Welcome to Thriving Mind, a resource to help you understand your individual signs of stress, take small steps to recharge, and unlock better mental health.
Jillian Michaels, the fitness guru who helped transform people’s bodies — and lives — through TV, her My Fitness app, and books — knows the running-on-a-treadmill feeling well. You know, the one where you’re exerting a lot of energy but not quite sure if you’re going anywhere.
“There is no question that juggling work, life, and kids, can be extremely stressful,” Michaels, a mother of two, tells Thrive. “Not so long ago, I felt I needed about 10 more hours in a day just to make a dent in what I needed to accomplish. It started feeling like a literal weight on my shoulders.” It was while she was doing research for her latest book, The 6 Keys: Unlock Your Genetic Potential for Ageless Strength, Health, and Beauty, that she “realized how truly deleterious stress is to our physical health, as well as our emotional well-being.”
Before we can fully cope with our stress, we need to develop awareness of what our stressors are in the first place — and actionable steps that support our mental well-being. A new Thrive Global survey of over 2,000 Americans ages 18 to 85 shows just how desperately people want and need that knowledge: 91% of respondents said not knowing or ignoring their personal signs of overstress had a negative impact on their mental well-being, 72% wish they knew more small everyday steps to improve their mental health, and nearly half said when it comes to managing their stress, they don’t know where to start. Because there is power in sharing our stories, Michaels is opening up about her own stressors, her signs of overstress, and the small, everyday steps she takes to take care of her mental well-being.
Thrive Global: What are some of the stressors in your life?
Jillian Michaels: Gosh, so many things cause me stress. There’s work — all day long — and family dynamics are also hard. I think so many of us feel that the weight of the world is on our shoulders. We feel that if we fail, we take everyone who is depending on us down with us.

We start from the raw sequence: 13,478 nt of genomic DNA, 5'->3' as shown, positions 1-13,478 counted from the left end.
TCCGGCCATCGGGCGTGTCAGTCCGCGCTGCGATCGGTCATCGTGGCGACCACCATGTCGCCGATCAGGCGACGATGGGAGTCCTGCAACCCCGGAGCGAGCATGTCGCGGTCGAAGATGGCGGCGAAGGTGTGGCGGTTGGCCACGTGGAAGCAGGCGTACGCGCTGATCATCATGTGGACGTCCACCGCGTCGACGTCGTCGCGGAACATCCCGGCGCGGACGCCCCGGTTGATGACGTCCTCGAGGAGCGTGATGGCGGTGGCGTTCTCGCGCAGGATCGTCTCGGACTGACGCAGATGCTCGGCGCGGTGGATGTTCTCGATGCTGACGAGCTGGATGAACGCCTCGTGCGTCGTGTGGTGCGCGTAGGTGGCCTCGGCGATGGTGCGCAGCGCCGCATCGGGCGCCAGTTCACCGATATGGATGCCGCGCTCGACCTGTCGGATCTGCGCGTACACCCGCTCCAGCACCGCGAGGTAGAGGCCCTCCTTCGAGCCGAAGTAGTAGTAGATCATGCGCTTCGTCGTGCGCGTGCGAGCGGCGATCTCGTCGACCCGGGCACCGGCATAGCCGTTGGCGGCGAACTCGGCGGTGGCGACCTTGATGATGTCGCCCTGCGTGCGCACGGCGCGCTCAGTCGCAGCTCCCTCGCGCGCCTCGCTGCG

TG: What signs tell you that you’re dealing with too much?
JM: When I’m dealing with too much, I get physical feelings of anxiety when I try to sleep. I’m super forgetful when I’m overwhelmed. I’m also more susceptible to getting sick, and my sex drive is down.
TG: What are the steps you take to recharge and practice self-care?
JM: I always hang out with friends and my kids. They force me to be present, give me purpose, and make me feel loving and loved. I work out and eat clean — it’s helpful for me to control what I can when I feel out of control. I also volunteer. I’ve been working a lot with the United Nations Refugee Agency, and it helps me feel less helpless when I’m involved and I’m taking steps to try and make the world a tiny bit better.
The last thing is meditation. I had always completely dismissed meditation, feeling like the number of things I could get done in the time “wasted” meditating were greater than the benefits of taking a break to “do nothing.” Then I saw the overwhelming evidence for how meditation (and the other activities I enjoy, like socializing and volunteering), can truly improve your physical health and your state of mind. So I committed to making meditation a part of my daily routine. It’s a game-changer! It has become an irreplaceable part of my daily schedule, and I’m even adding meditations to my app because I appreciate first-hand how significant the benefits are.
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